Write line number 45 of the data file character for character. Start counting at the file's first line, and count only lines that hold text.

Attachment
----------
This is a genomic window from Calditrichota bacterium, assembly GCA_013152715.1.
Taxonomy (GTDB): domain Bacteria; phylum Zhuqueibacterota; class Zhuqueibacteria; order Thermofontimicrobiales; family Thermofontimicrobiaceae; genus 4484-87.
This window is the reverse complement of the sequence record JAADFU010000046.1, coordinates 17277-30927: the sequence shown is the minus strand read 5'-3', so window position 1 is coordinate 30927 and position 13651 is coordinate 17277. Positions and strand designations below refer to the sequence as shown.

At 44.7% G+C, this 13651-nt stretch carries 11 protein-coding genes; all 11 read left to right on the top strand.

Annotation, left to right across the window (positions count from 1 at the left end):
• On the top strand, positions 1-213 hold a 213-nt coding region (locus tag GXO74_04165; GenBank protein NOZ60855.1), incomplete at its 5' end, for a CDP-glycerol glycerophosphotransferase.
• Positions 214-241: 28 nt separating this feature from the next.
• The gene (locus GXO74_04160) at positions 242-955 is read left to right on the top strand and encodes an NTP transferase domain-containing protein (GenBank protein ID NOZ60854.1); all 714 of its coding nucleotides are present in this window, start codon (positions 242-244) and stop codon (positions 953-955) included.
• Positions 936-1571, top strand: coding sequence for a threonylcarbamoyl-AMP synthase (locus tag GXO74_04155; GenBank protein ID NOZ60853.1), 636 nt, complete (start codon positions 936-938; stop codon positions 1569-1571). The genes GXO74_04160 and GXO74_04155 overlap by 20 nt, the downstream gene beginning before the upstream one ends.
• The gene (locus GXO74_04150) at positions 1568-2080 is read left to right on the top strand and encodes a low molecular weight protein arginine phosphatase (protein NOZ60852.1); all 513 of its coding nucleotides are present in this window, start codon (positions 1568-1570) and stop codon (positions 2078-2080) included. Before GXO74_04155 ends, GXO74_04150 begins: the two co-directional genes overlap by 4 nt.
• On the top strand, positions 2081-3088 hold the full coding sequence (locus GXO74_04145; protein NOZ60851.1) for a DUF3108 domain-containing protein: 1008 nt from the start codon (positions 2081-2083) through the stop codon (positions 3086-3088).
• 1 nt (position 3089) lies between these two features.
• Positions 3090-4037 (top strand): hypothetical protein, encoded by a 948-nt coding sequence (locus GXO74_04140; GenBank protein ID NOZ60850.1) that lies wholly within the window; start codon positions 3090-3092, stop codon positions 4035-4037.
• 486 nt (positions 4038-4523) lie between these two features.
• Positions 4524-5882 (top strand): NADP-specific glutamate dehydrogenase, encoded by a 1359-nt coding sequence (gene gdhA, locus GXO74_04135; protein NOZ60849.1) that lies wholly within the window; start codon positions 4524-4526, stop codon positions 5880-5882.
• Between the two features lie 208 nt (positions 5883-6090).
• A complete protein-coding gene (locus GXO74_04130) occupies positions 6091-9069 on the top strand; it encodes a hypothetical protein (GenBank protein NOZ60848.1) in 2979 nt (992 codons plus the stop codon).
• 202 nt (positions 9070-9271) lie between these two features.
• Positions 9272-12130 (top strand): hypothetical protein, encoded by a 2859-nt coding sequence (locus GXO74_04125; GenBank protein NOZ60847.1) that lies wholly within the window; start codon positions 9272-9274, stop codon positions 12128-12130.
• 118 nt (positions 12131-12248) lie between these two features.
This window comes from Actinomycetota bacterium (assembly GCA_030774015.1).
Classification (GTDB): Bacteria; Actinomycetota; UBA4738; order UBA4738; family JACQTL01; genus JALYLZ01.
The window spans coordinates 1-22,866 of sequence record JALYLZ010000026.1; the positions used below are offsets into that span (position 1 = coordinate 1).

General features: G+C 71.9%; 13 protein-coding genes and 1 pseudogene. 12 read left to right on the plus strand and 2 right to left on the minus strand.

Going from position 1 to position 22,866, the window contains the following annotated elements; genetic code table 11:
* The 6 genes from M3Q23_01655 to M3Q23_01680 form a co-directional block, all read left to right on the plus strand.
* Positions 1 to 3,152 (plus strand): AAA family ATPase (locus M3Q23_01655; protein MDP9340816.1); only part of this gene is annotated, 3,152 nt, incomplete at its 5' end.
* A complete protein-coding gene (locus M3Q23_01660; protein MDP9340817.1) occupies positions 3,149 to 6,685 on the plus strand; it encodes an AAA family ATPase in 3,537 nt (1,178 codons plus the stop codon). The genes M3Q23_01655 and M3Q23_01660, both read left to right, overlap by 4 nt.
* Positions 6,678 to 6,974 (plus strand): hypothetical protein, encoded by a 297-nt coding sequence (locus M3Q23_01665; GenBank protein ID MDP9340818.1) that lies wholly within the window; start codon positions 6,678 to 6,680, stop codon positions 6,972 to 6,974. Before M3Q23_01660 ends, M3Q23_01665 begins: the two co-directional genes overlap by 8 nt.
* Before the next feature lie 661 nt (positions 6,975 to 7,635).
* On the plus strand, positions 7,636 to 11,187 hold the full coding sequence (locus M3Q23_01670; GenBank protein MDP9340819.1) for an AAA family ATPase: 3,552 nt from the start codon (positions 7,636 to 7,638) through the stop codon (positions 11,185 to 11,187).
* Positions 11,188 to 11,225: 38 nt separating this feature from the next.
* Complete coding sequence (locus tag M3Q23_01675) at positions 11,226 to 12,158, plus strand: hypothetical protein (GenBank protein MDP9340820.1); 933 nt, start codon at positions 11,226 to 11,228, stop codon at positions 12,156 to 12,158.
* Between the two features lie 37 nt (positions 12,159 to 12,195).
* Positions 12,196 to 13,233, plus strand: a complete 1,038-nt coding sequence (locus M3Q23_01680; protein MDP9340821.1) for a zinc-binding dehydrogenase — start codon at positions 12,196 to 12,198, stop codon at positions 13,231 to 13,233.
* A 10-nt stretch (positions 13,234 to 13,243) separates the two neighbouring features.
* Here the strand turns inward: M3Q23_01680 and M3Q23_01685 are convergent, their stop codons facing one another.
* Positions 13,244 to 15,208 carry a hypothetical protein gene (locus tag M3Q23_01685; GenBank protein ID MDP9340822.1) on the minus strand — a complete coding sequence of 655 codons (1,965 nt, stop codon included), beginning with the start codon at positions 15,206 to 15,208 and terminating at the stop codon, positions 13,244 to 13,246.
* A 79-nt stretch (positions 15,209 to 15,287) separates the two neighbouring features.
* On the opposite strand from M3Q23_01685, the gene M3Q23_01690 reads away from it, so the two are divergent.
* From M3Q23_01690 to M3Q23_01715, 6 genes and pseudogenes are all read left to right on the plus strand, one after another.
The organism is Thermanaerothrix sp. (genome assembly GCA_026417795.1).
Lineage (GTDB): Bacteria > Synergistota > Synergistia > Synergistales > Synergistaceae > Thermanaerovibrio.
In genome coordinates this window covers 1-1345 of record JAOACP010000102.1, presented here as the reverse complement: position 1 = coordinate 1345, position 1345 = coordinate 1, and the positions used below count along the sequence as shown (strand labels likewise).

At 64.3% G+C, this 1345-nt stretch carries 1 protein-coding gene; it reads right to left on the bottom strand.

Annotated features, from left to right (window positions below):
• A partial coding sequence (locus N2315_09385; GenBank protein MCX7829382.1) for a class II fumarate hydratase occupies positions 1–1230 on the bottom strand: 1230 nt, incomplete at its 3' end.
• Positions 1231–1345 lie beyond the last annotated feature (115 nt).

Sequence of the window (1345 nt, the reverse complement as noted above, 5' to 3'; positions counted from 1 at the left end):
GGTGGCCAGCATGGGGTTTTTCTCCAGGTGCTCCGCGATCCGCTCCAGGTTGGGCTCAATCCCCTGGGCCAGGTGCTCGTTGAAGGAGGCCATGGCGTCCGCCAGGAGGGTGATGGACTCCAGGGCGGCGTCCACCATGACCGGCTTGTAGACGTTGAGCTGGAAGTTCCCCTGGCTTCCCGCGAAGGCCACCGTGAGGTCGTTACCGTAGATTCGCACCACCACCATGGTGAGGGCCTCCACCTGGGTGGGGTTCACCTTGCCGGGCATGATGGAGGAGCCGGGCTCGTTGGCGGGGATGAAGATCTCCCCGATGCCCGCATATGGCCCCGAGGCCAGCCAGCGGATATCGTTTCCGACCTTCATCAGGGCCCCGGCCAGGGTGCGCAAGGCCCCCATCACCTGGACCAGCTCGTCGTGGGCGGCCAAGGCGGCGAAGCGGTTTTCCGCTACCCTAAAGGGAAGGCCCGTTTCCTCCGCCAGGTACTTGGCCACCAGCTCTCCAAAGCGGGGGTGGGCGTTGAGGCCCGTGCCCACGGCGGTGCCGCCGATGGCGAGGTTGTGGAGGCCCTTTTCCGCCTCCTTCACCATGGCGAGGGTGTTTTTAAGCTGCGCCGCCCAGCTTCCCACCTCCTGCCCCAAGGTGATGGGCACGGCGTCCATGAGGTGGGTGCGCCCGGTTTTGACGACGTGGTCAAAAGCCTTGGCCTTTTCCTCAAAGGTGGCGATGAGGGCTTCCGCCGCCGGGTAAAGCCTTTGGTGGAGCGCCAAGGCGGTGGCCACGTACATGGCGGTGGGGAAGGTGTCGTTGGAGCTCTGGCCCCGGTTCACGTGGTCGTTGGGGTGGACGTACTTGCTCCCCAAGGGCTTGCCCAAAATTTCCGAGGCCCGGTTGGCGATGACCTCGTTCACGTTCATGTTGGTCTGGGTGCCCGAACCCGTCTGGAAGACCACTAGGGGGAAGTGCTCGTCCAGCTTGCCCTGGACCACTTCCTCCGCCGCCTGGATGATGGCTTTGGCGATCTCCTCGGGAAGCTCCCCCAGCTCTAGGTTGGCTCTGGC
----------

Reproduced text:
At 64.3% G+C, this 1345-nt stretch carries 1 protein-coding gene; it reads right to left on the bottom strand.